This is an example from a book on probability.

If 3 balls are “randomly drawn” from a bowl containing 6 white and 5 black balls, what is the probability that one of the balls is white and the other two black?

Let $A$ be the event where the order of drawing balls mathers, $P(A) =\dfrac{6\cdot 5\cdot 4 \cdot 3}{11\cdot 10\cdot 9}$.

Let $B$ be the event where the order of drawing balls does not mather, $P(B)=\dfrac{\binom{6}{1} \binom{5}{2}}{\binom{11}{3}}$.

Both leads to the same probability, as $P(A) = P(B) \cdot \dfrac{3!}{3!}$.

My question is on the counting part of my above solution.

I have deemed the white balls as distinguishable among themselves, and so do the black balls.

For example, there are 6 white balls, each labelled from 1 to 6, and the black balls labelled from 1 to 5.

For example, there are $\dbinom{5}{2}$ ways to choose 2 black balls from the 5 black balls where order does not mather.

If i would to list all the possible outcomes, it would be $\bigg\{\{b_1,b_2\} , \{b_1,b_3\}, \{b_1,b_4\}, \{b_1,b_5\}, \{b_2,b_3\}, \{b_2,b_4\}, \{b_2,b_5\}, \{b_3,b_4\}, \{b_3, b_5\}, \{b_4,b_5\}\bigg\}$

So i have been counting in this manner since my first course in probability, which i have "label" or distinguish the balls of the same colour among themselves.

But what is the reason that this is the coorect way to count in the first place?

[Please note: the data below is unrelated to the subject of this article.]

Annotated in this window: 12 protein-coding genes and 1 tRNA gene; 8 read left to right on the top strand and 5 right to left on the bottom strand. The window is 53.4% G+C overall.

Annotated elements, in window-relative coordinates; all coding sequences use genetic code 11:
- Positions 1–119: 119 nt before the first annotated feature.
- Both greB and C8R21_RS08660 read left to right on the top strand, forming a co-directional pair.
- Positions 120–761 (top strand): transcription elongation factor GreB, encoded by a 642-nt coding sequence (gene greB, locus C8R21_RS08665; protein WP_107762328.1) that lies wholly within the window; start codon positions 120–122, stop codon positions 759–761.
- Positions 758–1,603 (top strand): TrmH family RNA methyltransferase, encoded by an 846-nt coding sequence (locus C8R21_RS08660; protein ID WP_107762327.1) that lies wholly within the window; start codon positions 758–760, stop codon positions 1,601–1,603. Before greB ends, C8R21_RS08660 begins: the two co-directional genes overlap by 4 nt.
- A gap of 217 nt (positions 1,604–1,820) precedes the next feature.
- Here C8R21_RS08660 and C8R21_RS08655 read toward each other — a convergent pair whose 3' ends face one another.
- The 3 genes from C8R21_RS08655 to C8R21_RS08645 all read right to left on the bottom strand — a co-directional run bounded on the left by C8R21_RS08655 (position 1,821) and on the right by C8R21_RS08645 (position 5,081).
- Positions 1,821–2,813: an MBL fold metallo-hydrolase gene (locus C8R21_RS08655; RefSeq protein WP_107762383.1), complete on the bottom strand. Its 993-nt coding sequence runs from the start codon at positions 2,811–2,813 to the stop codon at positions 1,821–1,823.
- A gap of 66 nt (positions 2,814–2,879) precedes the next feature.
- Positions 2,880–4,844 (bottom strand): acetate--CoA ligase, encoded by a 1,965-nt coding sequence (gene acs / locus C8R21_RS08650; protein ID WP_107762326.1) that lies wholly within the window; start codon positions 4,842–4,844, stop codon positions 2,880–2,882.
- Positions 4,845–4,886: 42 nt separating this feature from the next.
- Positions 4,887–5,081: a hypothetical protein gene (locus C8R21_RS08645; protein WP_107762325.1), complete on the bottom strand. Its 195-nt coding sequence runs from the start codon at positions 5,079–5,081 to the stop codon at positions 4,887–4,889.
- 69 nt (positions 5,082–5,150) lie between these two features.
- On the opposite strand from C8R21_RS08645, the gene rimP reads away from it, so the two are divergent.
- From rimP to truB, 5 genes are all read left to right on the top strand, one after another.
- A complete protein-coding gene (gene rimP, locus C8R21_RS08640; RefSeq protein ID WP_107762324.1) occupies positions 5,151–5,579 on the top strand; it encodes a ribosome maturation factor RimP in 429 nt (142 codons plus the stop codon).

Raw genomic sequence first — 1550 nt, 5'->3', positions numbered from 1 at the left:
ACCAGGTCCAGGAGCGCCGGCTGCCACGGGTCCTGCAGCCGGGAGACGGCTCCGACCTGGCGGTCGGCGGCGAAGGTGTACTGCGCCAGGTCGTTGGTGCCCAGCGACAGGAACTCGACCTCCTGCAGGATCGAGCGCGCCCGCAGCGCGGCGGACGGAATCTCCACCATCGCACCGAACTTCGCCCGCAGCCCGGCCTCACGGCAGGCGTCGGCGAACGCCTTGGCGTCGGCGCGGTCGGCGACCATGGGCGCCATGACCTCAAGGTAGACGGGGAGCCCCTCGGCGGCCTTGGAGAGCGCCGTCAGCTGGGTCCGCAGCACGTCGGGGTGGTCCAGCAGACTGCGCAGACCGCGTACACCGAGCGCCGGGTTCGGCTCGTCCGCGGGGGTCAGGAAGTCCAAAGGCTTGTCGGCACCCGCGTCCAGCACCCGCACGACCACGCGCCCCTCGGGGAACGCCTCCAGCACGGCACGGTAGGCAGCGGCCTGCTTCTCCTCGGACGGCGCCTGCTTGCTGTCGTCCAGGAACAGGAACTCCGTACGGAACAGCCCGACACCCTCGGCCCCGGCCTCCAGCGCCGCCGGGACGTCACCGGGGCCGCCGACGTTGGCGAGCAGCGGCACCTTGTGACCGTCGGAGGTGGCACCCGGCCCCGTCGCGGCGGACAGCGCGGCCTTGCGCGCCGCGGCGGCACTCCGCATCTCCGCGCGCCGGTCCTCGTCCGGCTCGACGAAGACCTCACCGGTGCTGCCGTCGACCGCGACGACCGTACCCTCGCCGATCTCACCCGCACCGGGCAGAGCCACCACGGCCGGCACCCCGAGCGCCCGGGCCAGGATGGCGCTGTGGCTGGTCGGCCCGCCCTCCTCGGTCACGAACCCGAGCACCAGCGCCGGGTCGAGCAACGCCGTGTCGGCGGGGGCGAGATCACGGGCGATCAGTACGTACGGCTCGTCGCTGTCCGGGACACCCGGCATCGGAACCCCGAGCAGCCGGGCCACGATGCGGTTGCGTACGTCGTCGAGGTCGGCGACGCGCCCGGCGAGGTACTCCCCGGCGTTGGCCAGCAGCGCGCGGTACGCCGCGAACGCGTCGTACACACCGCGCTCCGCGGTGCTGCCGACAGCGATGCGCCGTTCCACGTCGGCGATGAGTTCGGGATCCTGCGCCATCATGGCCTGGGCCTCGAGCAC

If i were to replace the white balls as men, and the black balls as women, then it is intuitive that the each man is different, and each woman is different. But this is a different scenario.

  • $\begingroup$ How do you count $P(A)$? Is the last 3 from the orders WBB, BWB and BBW? $\endgroup$ Jul 11, 2017 at 16:52

3 Answers 3


If i were to replace the white balls as men, and the black balls as women, then it is intuitive that the each man is different, and each woman is different. But this is a different scenario.

No, it is basically the same situtation.   You are selecting from physically distinct objects which may share an identifying property.

Being unable to visually distinguish balls of the same colour does not mean that they are somehow the same ball.

When measuring the probability for an event, it is not sufficient to merely count the distinguishable outcomes in the sample space; you have to weigh the probability for each of those outcomes.

( When buying a ticket in a lottery there are two distinct outcomes: either you win xor you lose. Is the probability that you win usually equal to $1/2$?)

  • $\begingroup$ No, the probability depends on how the lottery is played. Thanks, i understand better now. $\endgroup$ Jul 12, 2017 at 5:05

It is okay to label and list all possible outcomes, but it becomes extremely tedious and even near impossible when you have large sets. When you label the balls you actually change the nature of the variable and thus requires a different solution route. Yet, you seem to understand this as both of your approaches were sufficient for this problem.

So to directly answer your question, there is no need to label the balls in these kinds of problems. In fact, I recommend using the approach you did for $P(B)$ as this will be the most useful in difficult counting/probability problems and in this particular case order does not matter.